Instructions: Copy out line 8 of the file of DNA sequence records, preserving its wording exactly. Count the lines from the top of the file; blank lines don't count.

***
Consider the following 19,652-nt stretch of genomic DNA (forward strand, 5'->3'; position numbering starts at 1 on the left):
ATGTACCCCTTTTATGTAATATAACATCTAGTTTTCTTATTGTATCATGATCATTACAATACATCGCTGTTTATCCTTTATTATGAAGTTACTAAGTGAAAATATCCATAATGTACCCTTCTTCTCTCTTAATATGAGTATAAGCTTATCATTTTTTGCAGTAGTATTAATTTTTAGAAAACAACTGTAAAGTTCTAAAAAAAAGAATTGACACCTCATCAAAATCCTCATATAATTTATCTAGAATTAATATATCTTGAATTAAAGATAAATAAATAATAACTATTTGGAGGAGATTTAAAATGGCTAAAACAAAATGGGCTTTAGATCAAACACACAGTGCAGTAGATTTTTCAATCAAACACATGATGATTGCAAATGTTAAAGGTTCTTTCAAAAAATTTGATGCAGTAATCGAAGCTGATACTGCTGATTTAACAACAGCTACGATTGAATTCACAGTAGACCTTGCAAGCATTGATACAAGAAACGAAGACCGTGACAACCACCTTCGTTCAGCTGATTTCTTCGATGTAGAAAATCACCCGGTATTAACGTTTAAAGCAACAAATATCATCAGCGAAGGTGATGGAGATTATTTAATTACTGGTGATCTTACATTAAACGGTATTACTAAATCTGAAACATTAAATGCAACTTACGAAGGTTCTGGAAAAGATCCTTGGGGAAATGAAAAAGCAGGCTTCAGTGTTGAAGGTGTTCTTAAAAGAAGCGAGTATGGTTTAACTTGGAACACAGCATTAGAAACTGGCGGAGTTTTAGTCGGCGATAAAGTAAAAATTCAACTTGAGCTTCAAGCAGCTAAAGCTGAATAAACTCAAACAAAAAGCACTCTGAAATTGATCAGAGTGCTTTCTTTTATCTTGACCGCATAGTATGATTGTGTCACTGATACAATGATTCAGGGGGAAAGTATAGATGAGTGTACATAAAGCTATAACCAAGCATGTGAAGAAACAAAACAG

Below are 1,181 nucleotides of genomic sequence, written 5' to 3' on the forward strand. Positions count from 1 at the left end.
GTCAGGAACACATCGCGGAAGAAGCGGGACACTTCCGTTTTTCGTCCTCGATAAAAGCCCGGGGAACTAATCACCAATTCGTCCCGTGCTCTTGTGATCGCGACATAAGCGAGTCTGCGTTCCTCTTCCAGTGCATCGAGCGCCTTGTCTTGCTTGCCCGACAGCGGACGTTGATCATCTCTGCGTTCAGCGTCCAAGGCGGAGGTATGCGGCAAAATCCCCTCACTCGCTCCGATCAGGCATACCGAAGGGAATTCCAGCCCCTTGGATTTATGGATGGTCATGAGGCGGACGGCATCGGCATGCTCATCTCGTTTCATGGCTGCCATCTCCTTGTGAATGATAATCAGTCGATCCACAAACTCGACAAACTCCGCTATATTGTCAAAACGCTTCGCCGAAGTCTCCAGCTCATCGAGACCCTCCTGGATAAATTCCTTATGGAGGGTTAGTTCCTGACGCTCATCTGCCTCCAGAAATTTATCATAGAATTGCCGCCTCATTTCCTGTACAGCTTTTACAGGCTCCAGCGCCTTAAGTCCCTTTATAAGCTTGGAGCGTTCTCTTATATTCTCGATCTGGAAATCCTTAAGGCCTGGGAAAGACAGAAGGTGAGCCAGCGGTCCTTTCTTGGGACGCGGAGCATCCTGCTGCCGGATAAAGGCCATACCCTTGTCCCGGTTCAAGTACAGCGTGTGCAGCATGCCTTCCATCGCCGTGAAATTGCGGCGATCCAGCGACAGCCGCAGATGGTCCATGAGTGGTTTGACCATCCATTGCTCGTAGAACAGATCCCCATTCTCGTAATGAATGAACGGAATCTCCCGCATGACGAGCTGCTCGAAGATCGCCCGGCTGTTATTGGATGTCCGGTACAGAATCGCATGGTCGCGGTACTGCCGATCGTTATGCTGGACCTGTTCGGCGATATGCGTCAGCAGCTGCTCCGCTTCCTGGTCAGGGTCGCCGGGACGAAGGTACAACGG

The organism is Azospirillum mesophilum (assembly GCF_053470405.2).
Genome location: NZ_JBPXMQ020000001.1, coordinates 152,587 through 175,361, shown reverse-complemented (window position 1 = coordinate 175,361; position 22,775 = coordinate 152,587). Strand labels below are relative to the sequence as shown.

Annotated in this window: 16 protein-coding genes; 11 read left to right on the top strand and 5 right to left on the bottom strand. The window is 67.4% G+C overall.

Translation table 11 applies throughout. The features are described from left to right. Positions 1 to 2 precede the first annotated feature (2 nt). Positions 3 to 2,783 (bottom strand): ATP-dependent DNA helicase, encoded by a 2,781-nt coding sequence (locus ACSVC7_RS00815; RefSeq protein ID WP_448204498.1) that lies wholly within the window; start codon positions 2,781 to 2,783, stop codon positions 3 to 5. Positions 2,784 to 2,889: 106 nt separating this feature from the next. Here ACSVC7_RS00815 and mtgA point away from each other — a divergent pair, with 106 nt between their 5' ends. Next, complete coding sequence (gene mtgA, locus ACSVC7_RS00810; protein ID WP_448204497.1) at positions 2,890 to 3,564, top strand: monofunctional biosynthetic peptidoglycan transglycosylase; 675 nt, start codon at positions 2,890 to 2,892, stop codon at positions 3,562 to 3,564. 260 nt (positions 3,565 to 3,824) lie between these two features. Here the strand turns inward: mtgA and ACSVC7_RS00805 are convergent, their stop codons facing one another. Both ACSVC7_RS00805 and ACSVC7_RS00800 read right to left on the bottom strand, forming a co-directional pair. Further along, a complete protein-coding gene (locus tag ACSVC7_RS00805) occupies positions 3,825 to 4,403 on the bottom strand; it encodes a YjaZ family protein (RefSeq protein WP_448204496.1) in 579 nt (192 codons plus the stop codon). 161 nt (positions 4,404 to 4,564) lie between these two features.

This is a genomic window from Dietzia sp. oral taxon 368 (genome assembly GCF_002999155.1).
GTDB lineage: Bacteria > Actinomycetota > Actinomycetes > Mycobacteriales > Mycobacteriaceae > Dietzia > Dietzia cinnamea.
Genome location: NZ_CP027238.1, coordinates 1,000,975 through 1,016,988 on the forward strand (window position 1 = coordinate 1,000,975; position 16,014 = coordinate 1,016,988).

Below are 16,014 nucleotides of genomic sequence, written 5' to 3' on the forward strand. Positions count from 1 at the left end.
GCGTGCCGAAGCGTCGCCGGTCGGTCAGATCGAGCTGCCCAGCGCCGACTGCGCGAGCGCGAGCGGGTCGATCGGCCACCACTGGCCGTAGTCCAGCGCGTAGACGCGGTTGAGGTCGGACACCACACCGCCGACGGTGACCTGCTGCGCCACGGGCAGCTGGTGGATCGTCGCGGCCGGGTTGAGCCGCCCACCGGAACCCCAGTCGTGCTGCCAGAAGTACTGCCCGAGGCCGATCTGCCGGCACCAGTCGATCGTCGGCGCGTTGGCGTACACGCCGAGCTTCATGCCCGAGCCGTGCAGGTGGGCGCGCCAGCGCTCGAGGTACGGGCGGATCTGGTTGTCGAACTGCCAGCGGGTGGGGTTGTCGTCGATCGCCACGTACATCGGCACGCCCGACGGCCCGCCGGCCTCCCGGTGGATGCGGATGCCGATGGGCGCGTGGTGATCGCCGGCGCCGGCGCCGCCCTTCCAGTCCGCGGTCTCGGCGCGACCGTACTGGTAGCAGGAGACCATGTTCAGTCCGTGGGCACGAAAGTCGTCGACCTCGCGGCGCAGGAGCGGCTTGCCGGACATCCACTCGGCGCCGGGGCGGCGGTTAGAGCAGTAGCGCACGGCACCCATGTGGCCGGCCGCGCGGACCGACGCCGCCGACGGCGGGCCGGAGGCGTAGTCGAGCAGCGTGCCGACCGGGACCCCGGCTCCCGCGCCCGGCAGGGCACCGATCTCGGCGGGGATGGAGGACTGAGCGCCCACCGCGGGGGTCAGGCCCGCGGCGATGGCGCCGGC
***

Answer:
Translation table 11 applies throughout. The features are described from left to right. Positions 1 to 2 precede the first annotated feature (2 nt). Positions 3 to 2,783 (bottom strand): ATP-dependent DNA helicase, encoded by a 2,781-nt coding sequence (locus ACSVC7_RS00815; RefSeq protein ID WP_448204498.1) that lies wholly within the window; start codon positions 2,781 to 2,783, stop codon positions 3 to 5. Positions 2,784 to 2,889: 106 nt separating this feature from the next. Here ACSVC7_RS00815 and mtgA point away from each other — a divergent pair, with 106 nt between their 5' ends. Next, complete coding sequence (gene mtgA, locus ACSVC7_RS00810; protein ID WP_448204497.1) at positions 2,890 to 3,564, top strand: monofunctional biosynthetic peptidoglycan transglycosylase; 675 nt, start codon at positions 2,890 to 2,892, stop codon at positions 3,562 to 3,564. 260 nt (positions 3,565 to 3,824) lie between these two features. Here the strand turns inward: mtgA and ACSVC7_RS00805 are convergent, their stop codons facing one another. Both ACSVC7_RS00805 and ACSVC7_RS00800 read right to left on the bottom strand, forming a co-directional pair. Further along, a complete protein-coding gene (locus tag ACSVC7_RS00805) occupies positions 3,825 to 4,403 on the bottom strand; it encodes a YjaZ family protein (RefSeq protein WP_448204496.1) in 579 nt (192 codons plus the stop codon). 161 nt (positions 4,404 to 4,564) lie between these two features.